Discovering Rome: the four main Cathedrals of the Eternal City

They say that “Rome wasn’t built in a day” and by discovering the Churches, and particularly the main Cathedrals of the Eternal City, you can really see this incredible journey through the millenniums, of which the Christianity has been such an important part.

Take advantage of a holiday in this place unique in the world and don’t forget to explore the historic center in a comfy way, for example following segway tours in Rome; the team of local experts provided these tips about the four main cathedrals.

Saint Peter’s Basilica and its masterpieces

 It took many artists, architects, and engineers with apprentices and workers for sixty generations to build the magnificent Basilica that we see today.

Bramante did the original project, and Maderno designed the façade during the 17th century.

Michelangelo which not only made the project of the dome and realized the famous paintings in the nearby Sistina’s Chapel, but also created one of the most famous pieces of art inside Saint Peter’s Basilica: the Pietà, a marble sculpture representing Christ after his death lying on his mother’s legs. Then Bernini which designed and built the square and the portico with the four-row colonnade that represents the opened arms of the Church.

You might be interested in: Things to do in Rome in 5 days.

The Patriarchal Basilica of St. Mary Major, where the miracle still happens

Two steps away from Roma Termini there is a treasure of history, art, and faith: the Basilica of St. Mary Major, the only one that keeps its original structure of the 5th century. The mosaic, the incredible marble pavement, and the coffered ceiling are truly impressive for both pilgrims and visitors searching for unique art.

According to the tradition, in the AD 358, the Virgin Mary appeared in a dream to the Patrician John and his wife as well as to the Pope Liberius asking for a church dedicated to her on the Esquilino. The next day, the 5th of August, they found the designated area for the Church covered by the snow. And this miracle is still celebrated every year with a cascade of white petals (if you are in Rome, don’t miss it!).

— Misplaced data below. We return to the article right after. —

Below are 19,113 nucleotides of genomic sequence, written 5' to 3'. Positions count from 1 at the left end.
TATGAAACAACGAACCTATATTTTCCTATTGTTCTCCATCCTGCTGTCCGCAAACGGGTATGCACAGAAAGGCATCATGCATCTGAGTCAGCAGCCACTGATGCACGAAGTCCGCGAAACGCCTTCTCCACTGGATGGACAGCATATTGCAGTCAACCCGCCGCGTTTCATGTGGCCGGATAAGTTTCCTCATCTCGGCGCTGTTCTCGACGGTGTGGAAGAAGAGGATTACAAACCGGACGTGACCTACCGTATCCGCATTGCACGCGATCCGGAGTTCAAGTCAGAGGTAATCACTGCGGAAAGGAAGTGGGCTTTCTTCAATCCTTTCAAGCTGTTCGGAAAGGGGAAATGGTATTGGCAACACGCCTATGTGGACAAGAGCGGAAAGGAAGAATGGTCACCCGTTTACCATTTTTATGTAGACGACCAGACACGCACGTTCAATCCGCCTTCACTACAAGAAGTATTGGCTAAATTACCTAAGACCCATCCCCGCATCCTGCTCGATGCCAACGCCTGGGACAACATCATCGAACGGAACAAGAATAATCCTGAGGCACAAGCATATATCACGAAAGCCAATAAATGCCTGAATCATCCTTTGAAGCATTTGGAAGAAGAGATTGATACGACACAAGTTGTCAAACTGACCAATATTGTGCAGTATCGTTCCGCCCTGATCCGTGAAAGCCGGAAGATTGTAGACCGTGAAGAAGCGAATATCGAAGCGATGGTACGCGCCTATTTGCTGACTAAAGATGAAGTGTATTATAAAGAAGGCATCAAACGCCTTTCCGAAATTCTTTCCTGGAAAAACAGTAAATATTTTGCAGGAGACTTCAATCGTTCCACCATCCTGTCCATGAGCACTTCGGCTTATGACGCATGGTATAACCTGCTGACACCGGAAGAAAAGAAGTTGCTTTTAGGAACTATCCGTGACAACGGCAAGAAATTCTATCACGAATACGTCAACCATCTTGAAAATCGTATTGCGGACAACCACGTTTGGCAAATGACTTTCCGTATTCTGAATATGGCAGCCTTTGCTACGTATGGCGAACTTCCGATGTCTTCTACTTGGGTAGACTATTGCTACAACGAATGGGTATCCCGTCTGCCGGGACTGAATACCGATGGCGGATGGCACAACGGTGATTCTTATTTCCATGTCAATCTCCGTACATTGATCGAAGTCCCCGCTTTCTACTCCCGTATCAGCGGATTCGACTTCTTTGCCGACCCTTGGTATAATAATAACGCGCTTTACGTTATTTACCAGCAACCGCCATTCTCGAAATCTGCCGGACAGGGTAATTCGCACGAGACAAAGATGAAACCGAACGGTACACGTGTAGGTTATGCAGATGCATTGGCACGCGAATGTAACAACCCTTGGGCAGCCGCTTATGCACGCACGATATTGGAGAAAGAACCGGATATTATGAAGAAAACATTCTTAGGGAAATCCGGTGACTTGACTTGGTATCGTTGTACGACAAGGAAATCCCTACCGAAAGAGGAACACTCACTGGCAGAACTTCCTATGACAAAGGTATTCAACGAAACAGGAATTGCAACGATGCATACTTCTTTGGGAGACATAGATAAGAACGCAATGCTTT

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The Basilica of Saint John Lateran: the glory and the abandon

 Since its construction, during the 4th century, this Basilica has been the residence of the Popes until the departure for Avignon in the 14th century. When the Pope came back to Rome, after seventy years, the entire area was abandoned and unsafe, so he decided to move his residence permanently to the more secure Vatican area.

Today, of the original structure, which was similar to the present one, only the apsis is left among the few remains of the Constantin era in an archaeological area including old buildings, courtyards and the barracks of the Emperor’s Equites Singulares, that has been found in the basements of the Basilica.

I recommend visiting the Constantinian Baptistery (also called Saint John “in fonte”) which is on the back of the Basilica and was originally built no later than the 5th century.

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 Saint Paul’s Basilica: from the origin of the Christian religion to nowadays

 Built on the tomb of Paul the Apostle, martyred in Rome between the AD 65 and 67, the Basilica became very important during the Medieval period, with Saint Peter’s Church, for the religious life of the city.

The original Constantinian structure of the 4th century was enhanced and embellished during centuries until the fire destroyed it on the night of 15 July 1823. It was then reconstructed identically by using the surviving element, with the following addition of a beautiful portico and of a large window under the Papal Altar that shows the Apostle’s Tomb to visitors.

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